What did I „learn“ at „Camp Democracy“ in Greece and Sweden?
It’s hard to break it down just like that. Not because it was so little or because it doesn’t seem to be relevant. The opposite is the case: it was a lot; but it’s a kind of knowledge that is organized in a different way then the knowledge that is presented to us as „knowledge“ often enough in our daily life. This might be due to the fact that participating in that fantastic project provided a way of learning that goes beyond the normal, more „propositional“ and information-based understanding of what it means to learn. It wasn’t only about to get to know raw facts about the European Union that are to remember in the right formulation to the right moment, addressing it to the right person. On the other hand it was not just about getting to know other young people and exchanging perspectives more randomly as you can do it while travelling for example.
First of all, there was something you could name „the methodological site“: It was precious for me to see how different strategies of leading or guiding a group (or not) affected group working processes. For instance I learned that it is important to provide a space where creativity can flow freely, but that at the same time, it seems to be crucial that the frame of this creative thinking is set clearly. Moreover it may have a huge impact which expectations you communicate towards a group. Secondly, with the method, there came content and – the most important point for me personally – a lot of reflection about me as a being that is able to take political actions. Starting the whole project process in a Barcamp in Rhodes, we were asked to express our ideas about what we felt would be an important issue to discuss, regarding the status quo and the future of the European Union: What is concerning us, young european citizens? Was does it mean to us, this thing called European Union? With what kind of problems do we have to deal these days? Are there similarities, differences? How we could be politically active via the projects we would give birth? Even though I knew already before that living circumstances differ quite a lot across the European Union member states, having more direct access to what kind of issues people are facing and how they’re coping with them brought a new quality into my thinking about today’s challenges of the European Union. You might say you could also experience this by travelling, but you are able to start from a completly different level of discussion if you bring people together who are explicitely interested into social issues.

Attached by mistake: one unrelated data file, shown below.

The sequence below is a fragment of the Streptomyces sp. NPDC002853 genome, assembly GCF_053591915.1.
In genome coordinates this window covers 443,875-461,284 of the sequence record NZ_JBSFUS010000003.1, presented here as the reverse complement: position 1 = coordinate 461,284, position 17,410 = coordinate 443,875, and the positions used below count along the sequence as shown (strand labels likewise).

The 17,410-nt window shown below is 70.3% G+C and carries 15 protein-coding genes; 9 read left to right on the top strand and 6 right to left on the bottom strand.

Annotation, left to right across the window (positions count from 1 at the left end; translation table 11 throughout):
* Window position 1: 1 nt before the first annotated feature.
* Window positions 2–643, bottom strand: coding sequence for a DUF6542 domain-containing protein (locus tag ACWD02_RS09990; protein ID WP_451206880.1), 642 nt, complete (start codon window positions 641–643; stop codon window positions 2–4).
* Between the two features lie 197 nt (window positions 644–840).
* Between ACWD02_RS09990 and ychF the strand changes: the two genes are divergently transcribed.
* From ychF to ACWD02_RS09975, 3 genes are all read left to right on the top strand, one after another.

Whenever you look at questions and you understand better where there are coming from, you propbably won’t find answers, but even more questions.
This could leave you in resignation now – but Camp Democracy encouraged us to take action, and may it be on a small scale. Don’t hesitate doing it just because it’s possible that it doesn’t work out.
Probably think it small first, but then do it!